Skin cancer is afflicting more people, and research shows patients who have had non-melanoma skin cancers are at increased risk of recurrence.

IMAGE 1 of 12

Video Music Awards 2015

Kanye West gave a long rant at the MTV Video Music Awards as he apologized to Taylor Swift for taking her microphone in 2009. Swift presented West with the Michael Jackson Video Vanguard Award. Earlier, she and Nicki Minaj buried their beef by joining forces onstage.

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Wie das Netz die Wirtschaft verändert

Facebook und die Schleswig-Holstein-Frage: Gibt es ein Recht auf Online-Anonymität?

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Zuletzt stand Schleswig-Holstein derart in den internationalen Schlagzeilen, als es im 19. Jahrhundert Zentrum des Kampfes zwischen Dänemark, Preußen und Österreich stand. Damals soll der britische Politiker Lord Palmerston gesagt haben, dass die Schleswig-Holstein-Frage so kompliziert sei, dass sie höchstens drei Männer in Europa jemals verstanden haben. „Einer davon war Prinz Albert, der tot ist. Der zweite war ein deutscher Professor, der verrückt wurde. Ich bin der dritte – und ich habe alles darüber vergessen“, scherzte der britische Lord seinerzeit.

Nun hat ein Mann das nördlichste Bundesland zurück in die Schlagzeilen gebracht: Thilo Weichert, der Landesdatenschutzbeauftragte von Schleswig-Holstein. Er hat eine Frage aufgeworfen, die so kompliziert ist, dass sie die ursprüngliche Schleswig-Holstein-Frage wie einen Kindergeburtstag aussehen lässt.

Im Dezember 2012 drohte Weichert Facebook erstmals mit einem Zwangsgeld, weil das Unternehmen die anonyme und pseudonyme Nutzung des sozialen Netzwerks nicht zulässt – was nach Auffassung Weicherts gegen deutsche Gesetze verstößt.  Inzwischen sind auch internationale Medien darauf aufmerksam geworden.

Facebook spricht von Steuergeldverschwendung

Facebook widerspricht Weichert. „Wir glauben, dass die Anweisungen sinnlos und eine Verschwendung von Steuergeldern sind, und wir werden uns ihnen energisch widersetzen“, heißt es vom Unternehmen. Doch in dieser Auseinandersetzung steckt mehr als die altbekannte Geschichte „Europäisches Land ist auf einen großen US-Konzern sauer“. Es geht hier um den Kern einer alten Internetdebatte: Haben wir das Recht auf Online-Anonymität?

Die Frage hat weitreichende Konsequenzen auch auf das normale Leben. Das irische Parlament untersucht die Rolle sozialer Internetmedien bei dem Selbstmord des irischen Politikers Shane McEntree. McEntree nahm sich nach einer Hetzkampagne das Leben, bei der auch sozialen Medien wie Facebook eine Rolle spielten.

Richard Allan, Directer of Policy von Facebook in Europa, verteidigt das Bestehen auf Klarnamen rigoros. Dem Unternehmen zufolge ist die Realname-Politik sowohl der Sicherheit als auch der zivilen Debattenkultur förderlich. „Wir tun das, weil es Grundlage dessen ist, was unsere Community definiert“, sagte er. „Sie soll dem echten Leben entsprechen. Dort würde man ja auch niemanden darüber belügen, wer man ist.“

Auch in der echten Welt gibt es Pseudonyme

dapd
Thilo Weichert.

Laut Simon Davies, ehemaliger Partner an der London School of Economics und Gründer der Organisation Privacy International, lässt Facebook bei seiner Darstellung von Interaktionen in der echten Welt aber einiges weg. „In der echten Welt gibt es unzählige Momente, in denen wir unseren Gegenüber nur per Pseudonym oder mit ihrer öffentlichen Identität kennen“, sagte er. „Wir entwickeln verschiedene Ebenen sozialer Interaktion. Wenn Facebook wirklich die volle Bandbreite der sozialen Interaktion ermöglichen will, die man beispielsweise in einer Kneipe findet, dann müssen sie Pseudonyme erlauben. Es gibt Leute, die nur mit ihrem Spitznamen bekannt sind. Wir können trotzdem ganz real mit diesen Leuten reden.“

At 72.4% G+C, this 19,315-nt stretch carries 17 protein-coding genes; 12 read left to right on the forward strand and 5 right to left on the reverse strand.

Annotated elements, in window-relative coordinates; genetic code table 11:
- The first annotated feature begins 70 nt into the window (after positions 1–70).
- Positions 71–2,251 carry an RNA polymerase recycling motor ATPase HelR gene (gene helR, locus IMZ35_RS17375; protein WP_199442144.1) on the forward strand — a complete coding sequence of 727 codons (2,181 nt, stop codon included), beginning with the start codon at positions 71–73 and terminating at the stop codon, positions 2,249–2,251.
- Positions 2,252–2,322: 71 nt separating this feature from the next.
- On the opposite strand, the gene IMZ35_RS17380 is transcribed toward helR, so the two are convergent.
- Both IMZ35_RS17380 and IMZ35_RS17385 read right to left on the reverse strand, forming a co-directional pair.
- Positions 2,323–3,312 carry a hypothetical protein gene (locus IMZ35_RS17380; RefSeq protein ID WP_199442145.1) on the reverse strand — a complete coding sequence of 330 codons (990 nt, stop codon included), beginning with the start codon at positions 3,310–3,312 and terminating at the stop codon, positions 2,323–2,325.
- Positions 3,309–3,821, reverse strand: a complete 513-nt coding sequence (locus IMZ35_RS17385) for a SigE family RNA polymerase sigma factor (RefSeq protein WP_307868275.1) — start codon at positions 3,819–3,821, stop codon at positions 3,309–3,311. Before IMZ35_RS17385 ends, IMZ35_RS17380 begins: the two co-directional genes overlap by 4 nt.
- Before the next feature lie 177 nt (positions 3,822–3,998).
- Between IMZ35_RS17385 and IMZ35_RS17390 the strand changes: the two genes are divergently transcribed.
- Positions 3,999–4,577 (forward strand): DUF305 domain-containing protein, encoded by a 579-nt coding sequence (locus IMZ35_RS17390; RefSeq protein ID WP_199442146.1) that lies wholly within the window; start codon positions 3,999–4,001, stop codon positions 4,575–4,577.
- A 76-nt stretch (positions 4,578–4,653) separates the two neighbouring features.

Es komme darauf an, was wir wollen, sagt Davies. „Man muss unterscheiden, was Mechanismen für einen guten sozialen Austausch und was Mechanismen für ein sicheres soziales Netzwerk sind. Das ist nicht dasselbe.“

Brooke Magnanti schreibt heute für die Londoner Zeitung Daily Telegraph. Zuvor allerdings war sie Callgirl und schrieb einen Blog unter dem Pseudonym Belle de Jour über ihr Leben als Prostituierte. Sie sagt, dass der Verlust des Rechts auf Anonymität schwerer wiegen würde als jeder mögliche Schaden, der durch die missbräuchliche Nutzung von Anonymität entstehen kann.

Kritik im Schutz der Anonymität

Im Großbritannien der frühen 1660er Jahren unter der Regenschaft von König Charles II „wurde ein Drucker mit dem Namen John Twyn mit dem Tode bestraft, weil er den Namen eines anonymen Autors nicht nennen wollte, der kritisch über den König geschrieben hatte“, sagt Magnati. Zu allen Zeiten sei Anonymität genutzt worden, um repressive und autokratische Regierungen zu kritisieren.

„Wenn es um illegale Aktivitäten geht, werden Leute das Gesetz brechen – unabhängig davon, ob wir ihre Namen kennen. Für solche Fälle gibt es bereits Gesetze, wir brauchen nicht noch mehr“, sagt sie. Ihrer Meinung nach sollten die Gesetze nicht nur deshalb geändert werden, weil es eine neue und häufig missverstandene Technologie gibt.

Stört die eine Milliarde Facebook-Nutzer die fehlende Anonymität? Ganz und gar nicht. Die häufigste Beschwerde, die das Unternehmen derzeit bekommt, ist nicht, dass man keine anonyme Nutzung zulässt, sondern das genaue Gegenteil, sagt Allan. „Die Beschwerden, die wir bekommen, haben ganz häufig mit Nutzern zu tun, die falsche Identitäten auf Facebook nutzen. Ernsthafte Beschwerden von Nutzern,  die sich gerne als jemand anders präsentieren würden, gibt es nicht. Sie kommen von Aktivisten und Behörden, nicht von normalen Nutzern, deren Interesse das genaue Gegenteil ist.“

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Über WSJ Tech